Our next halt is the Madan Mohan Temple. The intricately carved temple pillars, embellished with 64 dance poses, leave us spellbound. The exterior walls of the temple are densely ornamented with characters from Hindu mythology. There are elaborately decorated terracotta plaques depicting scenes from the Ramayana and Mahabharata. The temple was built in 1694 in the ekaratna style with a single square flat roof with curved cornices.

It was during Bir Hambir’s follower, Raghunath Singh’s reign, that one of Bengal’s most prized monuments, the Shyam Rai Temple, was built. We are awestruck as we stand before this structure filled with figurines and floral motifs that speak volumes for the artistes of the times. While most of the carvings are associated with Ras Lila, Radha and Krishna, several cornices have friezes with sculptures of musicians, dancers, royal hunting scenes, etc.

Architectural marvel

While most Bishnupur temples display a very ornate front contrasting a relatively simple rear and sides, they basically adhere to three architectural styles, prominent among them being the canopied flat-roof ratna style. Depending on the number of canopies or shikharas on the roofs, these temples are classified as ekratna, pancharatna and navaratna. The Jor Bangla Temple is one of the best examples of the Chala style of temple building with triangular roofs that resemble the typical Bengali hut. Yet again, depending on the number of roofs, these are classified as jor or char chala, denoting two and four roofs respectively. The Odisha architectural style or the Deul style with long curvilinear or tapering towers is the third prominent temple pattern that we get to see in Bishnupur. Most of the surviving temples of Bishnupur, it is evident, were built during the period when the region was witnessing a revival of Hinduism and the Krishna cult was gathering momentum. Nevertheless, the influence of Islamic architectural style is also palpable in these monuments.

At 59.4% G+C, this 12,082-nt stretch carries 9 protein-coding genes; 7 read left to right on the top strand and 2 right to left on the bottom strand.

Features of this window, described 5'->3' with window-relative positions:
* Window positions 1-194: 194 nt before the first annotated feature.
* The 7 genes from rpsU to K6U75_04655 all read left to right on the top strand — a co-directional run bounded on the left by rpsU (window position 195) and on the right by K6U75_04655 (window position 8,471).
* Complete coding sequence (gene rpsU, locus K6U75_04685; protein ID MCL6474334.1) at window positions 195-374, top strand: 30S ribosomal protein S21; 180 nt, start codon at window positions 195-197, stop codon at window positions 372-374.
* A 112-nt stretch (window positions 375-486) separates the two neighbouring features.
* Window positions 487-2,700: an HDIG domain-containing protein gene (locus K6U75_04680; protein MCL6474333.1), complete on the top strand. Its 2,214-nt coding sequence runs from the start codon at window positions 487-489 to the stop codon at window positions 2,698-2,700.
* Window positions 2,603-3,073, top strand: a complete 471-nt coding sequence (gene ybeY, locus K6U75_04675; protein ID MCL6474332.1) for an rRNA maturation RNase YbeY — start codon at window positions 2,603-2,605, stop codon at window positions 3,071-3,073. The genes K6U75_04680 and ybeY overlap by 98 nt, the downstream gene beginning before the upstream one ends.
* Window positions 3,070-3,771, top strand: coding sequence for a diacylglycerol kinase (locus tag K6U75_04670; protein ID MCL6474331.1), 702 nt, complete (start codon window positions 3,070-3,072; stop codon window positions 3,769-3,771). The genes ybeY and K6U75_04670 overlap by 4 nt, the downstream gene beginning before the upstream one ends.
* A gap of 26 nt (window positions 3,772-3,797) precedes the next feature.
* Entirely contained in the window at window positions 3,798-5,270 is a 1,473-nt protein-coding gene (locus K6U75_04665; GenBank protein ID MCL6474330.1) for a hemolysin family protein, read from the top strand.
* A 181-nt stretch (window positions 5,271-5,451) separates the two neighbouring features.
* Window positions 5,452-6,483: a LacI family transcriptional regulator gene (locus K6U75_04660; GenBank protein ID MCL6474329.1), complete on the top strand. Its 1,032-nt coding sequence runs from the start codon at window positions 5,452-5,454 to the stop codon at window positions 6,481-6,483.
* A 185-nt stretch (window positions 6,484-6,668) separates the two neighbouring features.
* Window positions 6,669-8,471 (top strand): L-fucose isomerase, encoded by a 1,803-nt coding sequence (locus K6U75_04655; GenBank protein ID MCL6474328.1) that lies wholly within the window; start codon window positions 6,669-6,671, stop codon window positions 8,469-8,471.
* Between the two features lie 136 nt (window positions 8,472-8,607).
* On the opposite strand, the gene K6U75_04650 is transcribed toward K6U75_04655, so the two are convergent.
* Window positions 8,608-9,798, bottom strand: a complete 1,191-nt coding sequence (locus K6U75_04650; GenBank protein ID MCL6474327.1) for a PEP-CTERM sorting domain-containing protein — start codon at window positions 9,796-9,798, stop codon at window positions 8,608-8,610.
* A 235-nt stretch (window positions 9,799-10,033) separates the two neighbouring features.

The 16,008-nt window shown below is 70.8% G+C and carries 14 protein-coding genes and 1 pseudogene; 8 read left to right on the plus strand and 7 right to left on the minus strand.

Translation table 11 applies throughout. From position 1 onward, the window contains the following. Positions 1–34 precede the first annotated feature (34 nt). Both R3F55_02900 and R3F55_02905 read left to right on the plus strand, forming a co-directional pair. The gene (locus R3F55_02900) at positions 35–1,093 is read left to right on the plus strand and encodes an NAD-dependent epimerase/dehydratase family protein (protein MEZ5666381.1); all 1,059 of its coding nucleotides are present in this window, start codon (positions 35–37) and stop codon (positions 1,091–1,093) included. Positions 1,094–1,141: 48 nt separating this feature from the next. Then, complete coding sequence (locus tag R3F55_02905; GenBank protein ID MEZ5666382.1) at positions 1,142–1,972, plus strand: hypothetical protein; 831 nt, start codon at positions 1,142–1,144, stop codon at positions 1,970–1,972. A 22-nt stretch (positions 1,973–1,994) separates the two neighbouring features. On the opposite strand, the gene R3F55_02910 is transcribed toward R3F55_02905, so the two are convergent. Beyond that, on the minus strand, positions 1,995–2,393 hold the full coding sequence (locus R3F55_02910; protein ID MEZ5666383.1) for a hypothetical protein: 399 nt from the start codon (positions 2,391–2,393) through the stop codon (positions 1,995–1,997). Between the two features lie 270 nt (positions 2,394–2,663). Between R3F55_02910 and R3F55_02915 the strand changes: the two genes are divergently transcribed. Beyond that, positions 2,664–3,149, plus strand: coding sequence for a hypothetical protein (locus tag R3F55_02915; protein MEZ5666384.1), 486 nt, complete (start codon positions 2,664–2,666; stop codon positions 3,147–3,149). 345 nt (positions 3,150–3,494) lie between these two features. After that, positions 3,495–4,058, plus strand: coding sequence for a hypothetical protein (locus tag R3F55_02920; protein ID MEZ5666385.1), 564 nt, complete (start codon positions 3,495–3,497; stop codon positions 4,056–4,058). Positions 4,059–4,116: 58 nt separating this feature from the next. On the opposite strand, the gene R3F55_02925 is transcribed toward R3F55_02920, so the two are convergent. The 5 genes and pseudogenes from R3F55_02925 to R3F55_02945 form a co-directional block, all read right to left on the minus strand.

With time running out on us, we decide to move on at a faster pace and proceed to Dol Madol, a huge cannon that echoes history. It was built in 1742 by Raja Gopal Singh to keep the Maratha troops at bay. There is an interesting story associated with the cannon. The 18th century spelt doom for the Malla kingdom and Bishnupur as they were plagued with invasions, famine and finally getting ceded to the imperial rule of the British. Gopal Singh, one of its last rulers, a pious but misfit king, sought refuge in prayers and issued an edict to his people to count beads and chant God’s name, in the face of invading Maratha marauders. According to the villagers, when the Muslims attacked the city, Lord Vishnu himself descended on earth as Madan Mohan, to fire the cannon because it could not be handled by any human being. Tough story to digest, but interesting, nevertheless.

Besides temples, the Malla kings built several water tanks meant to serve the dual purpose of providing uninterrupted water supply to the people of the kingdom and also to protect them from enemy attack. When under siege, these large tanks would be drained to keep the enemy forces from advancing. While the bunds in their heydays must have looked impressive, they lie today in a state of dilapidation, and needless to say, bereft of any water.

The rich heritage of Bishnupur is not simply confined to its imposing brick temples; the town is home to the Bankura Horse, symbolic of Indian handicrafts, and the beautifully woven Baluchari saris that narrate tales from the Ramayana and Mahabharata.
It is evident that there is a close association between the temple carvings and the weavers who deftly translated mythology to bring it alive on fabric.

The smell of terracotta tickles our nostrils as we leave Bishnupur behind us, our hearts and visual senses thirsting for more. I promise myself a leisurely trip to the place once again to savour in greater measure the enormous wealth that this seemingly nondescript little town of West Bengal has to offer.